> is there. I only remember reading this as a tip in some OOo manual.

The bug has been fixed some time ago - IIRC. Besides that I agree to
Nicolas that it's not the job of the distributors to care for bugs like
this one.

Besides that I think that it would be more fun to follow this thread if
the tone wasn't so rude (especially from Nicolas' side). I hope that our
plans about the new distribution options for dictionaries will be able
to stop this discussion.

Ciao,
Mathias

--
Mathias Bauer (mba) - Project Lead OpenOffice.org Writer
OpenOffice.org Engineering at Sun: http://blogs.sun.com/GullFOSS
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Re: Finnish dictionaries (Was: issue 79051)

Mathias Bauer
In reply to this post by Harri Pitkänen
Harri Pitkänen wrote:

> Not related to the discussion you were having, but I have good news for you on
> this particular matter. As of December 2006 there has been an open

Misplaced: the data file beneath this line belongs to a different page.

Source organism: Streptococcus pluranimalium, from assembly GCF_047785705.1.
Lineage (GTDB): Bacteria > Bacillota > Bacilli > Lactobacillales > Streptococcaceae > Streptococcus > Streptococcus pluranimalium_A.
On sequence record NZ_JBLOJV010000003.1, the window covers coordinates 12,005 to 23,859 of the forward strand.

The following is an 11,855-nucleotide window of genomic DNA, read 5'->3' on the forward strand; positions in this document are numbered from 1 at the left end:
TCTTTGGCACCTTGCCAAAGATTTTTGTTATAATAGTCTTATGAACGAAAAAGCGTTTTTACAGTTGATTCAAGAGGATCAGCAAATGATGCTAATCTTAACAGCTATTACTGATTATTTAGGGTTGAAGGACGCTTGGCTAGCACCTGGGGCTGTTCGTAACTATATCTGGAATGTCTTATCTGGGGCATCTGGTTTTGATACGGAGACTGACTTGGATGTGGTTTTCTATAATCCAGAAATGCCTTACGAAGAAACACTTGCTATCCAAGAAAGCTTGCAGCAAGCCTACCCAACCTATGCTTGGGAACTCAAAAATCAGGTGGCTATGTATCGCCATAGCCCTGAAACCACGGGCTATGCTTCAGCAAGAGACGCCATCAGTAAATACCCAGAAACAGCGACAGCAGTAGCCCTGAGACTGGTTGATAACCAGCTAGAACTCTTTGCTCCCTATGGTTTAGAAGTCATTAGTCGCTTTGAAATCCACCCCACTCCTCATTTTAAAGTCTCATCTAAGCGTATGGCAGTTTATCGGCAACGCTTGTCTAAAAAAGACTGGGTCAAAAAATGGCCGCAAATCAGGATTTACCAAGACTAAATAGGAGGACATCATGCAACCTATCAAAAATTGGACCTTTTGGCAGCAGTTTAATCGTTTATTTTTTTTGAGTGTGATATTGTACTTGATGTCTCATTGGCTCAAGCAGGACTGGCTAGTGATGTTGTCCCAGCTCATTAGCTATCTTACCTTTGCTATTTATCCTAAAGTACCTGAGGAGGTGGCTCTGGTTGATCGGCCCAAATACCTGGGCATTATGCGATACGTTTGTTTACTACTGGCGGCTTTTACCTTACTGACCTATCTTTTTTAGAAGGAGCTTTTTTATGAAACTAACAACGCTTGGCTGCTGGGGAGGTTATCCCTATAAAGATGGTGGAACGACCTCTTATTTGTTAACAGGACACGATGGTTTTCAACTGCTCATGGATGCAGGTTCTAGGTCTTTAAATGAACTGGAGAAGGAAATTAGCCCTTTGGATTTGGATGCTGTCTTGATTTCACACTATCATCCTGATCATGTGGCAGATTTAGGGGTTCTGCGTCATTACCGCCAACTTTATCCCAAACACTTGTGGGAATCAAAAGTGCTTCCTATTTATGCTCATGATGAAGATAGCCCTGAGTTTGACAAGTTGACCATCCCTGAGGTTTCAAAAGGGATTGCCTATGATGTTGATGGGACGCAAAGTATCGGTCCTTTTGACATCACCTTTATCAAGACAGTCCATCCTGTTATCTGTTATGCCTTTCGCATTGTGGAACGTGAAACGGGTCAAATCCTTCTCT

> source "dictionary" for Finnish that is of pretty good quality:
>
> http://kaino.kotus.fi/sanat/nykysuomi/kotus-sanalista-v1.tar.gz
>
> This contains 94 110 entries and has been released under the LGPL by the
> Research Institute for the Languages of Finland. As far as I know (which is
> not much), this is the same stuff they license commercially for language
> technology companies, so having it available under the LGPL is something I am
> quite happy about.
>
> Unfortunately that is not a hunspell dictionary but a XML file with words and
> inflection classes. This is not yet enough to build a spell checker. For this
> purpose we are developing (under the GPL) software and dictionary database
> that also takes advantage of the above mentioned data and our own additions:
>
> http://voikko.sourceforge.net/

So are you planning to ask for replacing hunspell as OOo spell checker
by your new spell checker?